With many local events not able to be held on July 5 to mark Aboriginal and Torres Strait Islander Sunday, a national Mass will be livestreamed from St Francis Xavier’s Cathedral in Adelaide to celebrate the occasion.
The National Aboriginal and Torres Strait Islander Catholic Council (NATSICC), like so many other groups, saw its plans have to change due to the COVID-19 pandemic.
“As a Council, we prayed upon and discerned for many months as to the theme for this year’s Aboriginal and Torres Strait Islander Sunday,” said chair John Lochowiak, a Wadi (initiated man) who has strong ties to the Pitjantjatjara, Kaurna, Ramindjeri and Arerrnte language groups.
“While there were many options discussed, the developing COVID-19 situation and its widespread effects and concerns throughout our communities, made our decision on the theme clear: ‘Together in the Spirit’.”
The decision was also made to livestream a national Aboriginal and Torres Strait Islander Sunday Mass on July 5 – which will promote a sense of oneness, albeit at a distance.
“Whether we are able to come together physically in churches or via a digital platform, we feel enriched by the fact that, as Australians, we will be ‘Together in the Spirit’ on that day,” Mr Lochowiak said.
“The Gospel of the day calls for those of us that are weary to share our burdens with God. Communities around Australia, both First Nations and non-Indigenous, have endured bushfires, droughts and now a pandemic. It is only natural that our spirit also becomes weary.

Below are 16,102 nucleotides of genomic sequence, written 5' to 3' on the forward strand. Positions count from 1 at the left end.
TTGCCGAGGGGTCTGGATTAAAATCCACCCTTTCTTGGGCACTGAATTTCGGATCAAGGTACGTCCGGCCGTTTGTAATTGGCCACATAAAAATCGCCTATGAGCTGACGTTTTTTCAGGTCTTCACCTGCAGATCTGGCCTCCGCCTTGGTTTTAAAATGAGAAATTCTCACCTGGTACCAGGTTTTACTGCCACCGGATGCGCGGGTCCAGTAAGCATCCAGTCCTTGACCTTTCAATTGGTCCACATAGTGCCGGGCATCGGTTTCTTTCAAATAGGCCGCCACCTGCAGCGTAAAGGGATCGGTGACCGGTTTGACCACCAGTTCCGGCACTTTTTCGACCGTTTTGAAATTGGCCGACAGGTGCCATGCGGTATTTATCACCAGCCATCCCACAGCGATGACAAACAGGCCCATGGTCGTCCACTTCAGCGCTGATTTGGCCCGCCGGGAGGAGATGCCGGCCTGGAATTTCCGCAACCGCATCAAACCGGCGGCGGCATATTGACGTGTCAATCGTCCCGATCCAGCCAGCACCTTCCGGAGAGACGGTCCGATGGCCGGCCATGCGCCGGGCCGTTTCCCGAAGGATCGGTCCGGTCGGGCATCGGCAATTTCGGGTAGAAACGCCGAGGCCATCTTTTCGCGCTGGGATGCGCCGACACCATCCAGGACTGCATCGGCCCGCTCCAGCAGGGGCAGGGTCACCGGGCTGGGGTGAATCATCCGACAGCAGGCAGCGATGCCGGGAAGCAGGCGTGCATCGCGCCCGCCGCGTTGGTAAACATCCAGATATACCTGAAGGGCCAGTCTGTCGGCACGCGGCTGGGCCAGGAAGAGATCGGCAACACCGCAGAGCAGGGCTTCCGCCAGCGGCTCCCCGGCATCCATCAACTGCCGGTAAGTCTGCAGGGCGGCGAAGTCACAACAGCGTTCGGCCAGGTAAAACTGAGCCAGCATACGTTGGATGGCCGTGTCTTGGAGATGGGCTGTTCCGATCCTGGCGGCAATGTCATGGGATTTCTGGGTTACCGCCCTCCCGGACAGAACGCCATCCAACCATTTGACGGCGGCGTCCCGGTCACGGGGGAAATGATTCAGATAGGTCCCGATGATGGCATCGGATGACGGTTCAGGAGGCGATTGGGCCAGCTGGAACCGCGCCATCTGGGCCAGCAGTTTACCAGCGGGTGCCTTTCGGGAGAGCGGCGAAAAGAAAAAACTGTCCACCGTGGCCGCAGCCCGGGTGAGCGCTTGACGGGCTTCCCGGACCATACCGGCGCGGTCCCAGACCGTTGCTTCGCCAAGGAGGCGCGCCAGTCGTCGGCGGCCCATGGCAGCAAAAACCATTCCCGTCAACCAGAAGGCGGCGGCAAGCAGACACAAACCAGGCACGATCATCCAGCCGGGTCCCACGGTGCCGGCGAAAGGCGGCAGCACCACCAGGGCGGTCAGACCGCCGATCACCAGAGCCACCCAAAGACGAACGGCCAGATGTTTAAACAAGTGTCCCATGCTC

“There are already many burdens that exist in our communities. With the new challenges presented in times like these, it is important that we continue to place our trust in God, and try even harder to embody the spiritual gifts of empathy, friendship and love for one another.”
Mr Lochowiak said COVID-19 restrictions “have had an impact on family units, but I am proud that most of our communities have heeded the warning and adhered to social distancing”.
He said video technology has become part of the lives of those communities, noting it has been uplifting for people to be able to see their own country, even if not be physically present.
That video technology will also allow the tyranny of distance and separation to bring people together on July 5. The mass will be livestreamed at 11.30am AEST.
“I am filled with pride at the thought of people coming together via the web from all over Australia – and also our friends overseas – to celebrate our faith as Australians and Catholics,” Mr Lochowiak said.
Mr Lochowiak has even recorded a virtual Acknowledgement of Country for Catholic parishes, ministries and agencies to use.
Bishop Columba Macbeth-Green OSPPE, chair of the Bishops Commission for Aboriginal and Torres Strait Islander Peoples, said he and his fellow bishops would be adding their prayers to those offered in Adelaide.
“The Church is richly blessed by our First Nations Catholic brothers and sisters, who have been growing in number in recent years,” he said.
“May the Church continue to be a place of welcome and comfort for all of us as we journey together.”
Click here to access resources for Aboriginal and Torres Strait Islander Sunday, including the virtual Acknowledgement of Country, homily notes, hymns and slide shows.